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LOU WATERS, CNN ANCHOR: Ted Turner's having a nice day, the founder of CNN and largest single owner of Time Warner stock. His holdings, 97 million shares.
We got out our calculator just a short while ago. At the close of trading Friday, at a share price of $64.75, Turner's stock was worth about $6.28 billion. Under terms of today's AOL agreement, Turner's stock, by a rough calculation, rose to an estimated $10.67 billion.
You can see why the boss is excited.
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TED TURNER, VICE CHAIRMAN, TIME WARNER: Shortly before 9 o'clock last night, I had the honor and privilege of signing a piece of paper that irrevocably casts a vote, the first vote taken, a vote of my 100 million shares, more or less, for this merger.
And I -- I did it with -- with as much or more excitement and enthusiasm as I did on that night when I first made love some 42 years ago.
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WATERS: The boss. Those number we gave regarding the worth of Turner's stock were ballpark figures, of course, presumably accurate within a few tens of millions of dollars. Either way, it looks like a nice pay day for Ted Turner and we're happy for him.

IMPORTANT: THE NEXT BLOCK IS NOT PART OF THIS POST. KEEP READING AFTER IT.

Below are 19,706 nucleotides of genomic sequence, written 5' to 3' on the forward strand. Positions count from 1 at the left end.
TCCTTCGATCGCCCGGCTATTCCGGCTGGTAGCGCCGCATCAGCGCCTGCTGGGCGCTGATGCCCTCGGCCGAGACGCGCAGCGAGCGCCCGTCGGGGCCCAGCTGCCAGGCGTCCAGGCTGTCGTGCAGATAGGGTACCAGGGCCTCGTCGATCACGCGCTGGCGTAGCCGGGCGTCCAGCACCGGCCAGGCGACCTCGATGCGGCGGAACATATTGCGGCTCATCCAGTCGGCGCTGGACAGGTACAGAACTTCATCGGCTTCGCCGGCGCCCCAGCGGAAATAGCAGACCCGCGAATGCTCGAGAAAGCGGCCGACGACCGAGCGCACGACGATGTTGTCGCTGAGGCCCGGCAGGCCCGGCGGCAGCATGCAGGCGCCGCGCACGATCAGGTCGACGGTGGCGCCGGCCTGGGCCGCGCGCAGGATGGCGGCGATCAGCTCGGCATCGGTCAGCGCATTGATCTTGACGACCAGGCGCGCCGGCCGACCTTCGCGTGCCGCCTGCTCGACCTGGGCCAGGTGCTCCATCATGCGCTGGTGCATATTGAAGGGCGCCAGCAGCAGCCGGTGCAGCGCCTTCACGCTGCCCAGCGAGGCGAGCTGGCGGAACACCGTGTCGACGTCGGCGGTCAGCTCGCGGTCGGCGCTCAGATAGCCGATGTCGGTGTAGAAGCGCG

The AOL-Time Warner merger must first receive the approval of stock holders, as you know, and get the blessing of federal regulators in Washington before it becomes a done deal.
CNN's Charles Bierbauer joins us now from Washington with more about that -- Charles.
CHARLES BIERBAUER, CNN CORRESPONDENT: Well, Lou, now this merger falls into Washington's alphabet soup. That's the FTC, FCC, DOJ, or the Department of Justice, Federal Trade Commission and Federal Communications Commission. Actually, they're going to have to huddle and decide which of those agencies will oversee the regulatory process over the next several months, bearing in mind that Steve Case and Gerald Levin said they'd like to have this done by the end of the year.
And they emphasized that this is a unique situation. We are taking a large Internet company, which is a largely unregulated industry, and the Time-Warner cable and all of that, which is a largely regulated industry, and they're going to have to figure out how to blend those under Washington's existing guidelines.
What seems to be significant, according to most analysts, is that this is a vertical integration: that is to say the two companies don't do the same kinds of things. One is an Internet provider; one is a content provider. Different, for example, than the recent gas company merger where you have Mobil and -- and I believe it's Mobil and Exxon, the two gas companies coming together. They do the same kind of thing. That's called a horizontal merger, and that gets probably even closer scrutiny.
There is concern about the broadband access. That's sort of a bigger sausage to stuff more content through to our television sets and our Internet provider systems. And that will take some scrutiny. But both Mr. Case and Mr. Levin said they want to make that available as much as possible.
Competition will be a concern: How many people have access to it? Will it eliminate competition? That's probably the biggest question.
And Congress too -- Senator Leahy, a Democrat on the Judiciary Committee, says, we ought to take a look at it as well. All of that coming up.
Charles Bierbauer, CNN, live from Washington.
ALLEN: Thank you, Charles.